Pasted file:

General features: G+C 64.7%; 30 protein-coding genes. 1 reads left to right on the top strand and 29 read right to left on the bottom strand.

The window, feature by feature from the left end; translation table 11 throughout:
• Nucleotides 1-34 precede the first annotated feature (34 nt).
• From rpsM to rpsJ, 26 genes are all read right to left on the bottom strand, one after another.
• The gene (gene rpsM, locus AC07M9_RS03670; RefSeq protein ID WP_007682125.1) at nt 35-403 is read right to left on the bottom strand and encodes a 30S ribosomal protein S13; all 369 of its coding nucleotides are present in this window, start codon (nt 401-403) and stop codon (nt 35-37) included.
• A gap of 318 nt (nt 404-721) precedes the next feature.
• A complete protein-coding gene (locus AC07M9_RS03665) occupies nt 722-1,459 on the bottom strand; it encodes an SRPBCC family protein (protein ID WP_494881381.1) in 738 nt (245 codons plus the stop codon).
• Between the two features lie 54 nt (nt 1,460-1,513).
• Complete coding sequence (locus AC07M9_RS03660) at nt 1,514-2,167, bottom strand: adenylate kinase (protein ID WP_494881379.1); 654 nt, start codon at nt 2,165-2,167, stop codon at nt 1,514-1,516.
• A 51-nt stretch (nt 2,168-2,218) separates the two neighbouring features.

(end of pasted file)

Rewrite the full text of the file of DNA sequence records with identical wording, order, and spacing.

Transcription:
General features: G+C 64.7%; 30 protein-coding genes. 1 reads left to right on the top strand and 29 read right to left on the bottom strand.

The window, feature by feature from the left end; translation table 11 throughout:
• Nucleotides 1-34 precede the first annotated feature (34 nt).
• From rpsM to rpsJ, 26 genes are all read right to left on the bottom strand, one after another.
• The gene (gene rpsM, locus AC07M9_RS03670; RefSeq protein ID WP_007682125.1) at nt 35-403 is read right to left on the bottom strand and encodes a 30S ribosomal protein S13; all 369 of its coding nucleotides are present in this window, start codon (nt 401-403) and stop codon (nt 35-37) included.
• A gap of 318 nt (nt 404-721) precedes the next feature.
• A complete protein-coding gene (locus AC07M9_RS03665) occupies nt 722-1,459 on the bottom strand; it encodes an SRPBCC family protein (protein ID WP_494881381.1) in 738 nt (245 codons plus the stop codon).
• Between the two features lie 54 nt (nt 1,460-1,513).
• Complete coding sequence (locus AC07M9_RS03660) at nt 1,514-2,167, bottom strand: adenylate kinase (protein ID WP_494881379.1); 654 nt, start codon at nt 2,165-2,167, stop codon at nt 1,514-1,516.
• A 51-nt stretch (nt 2,168-2,218) separates the two neighbouring features.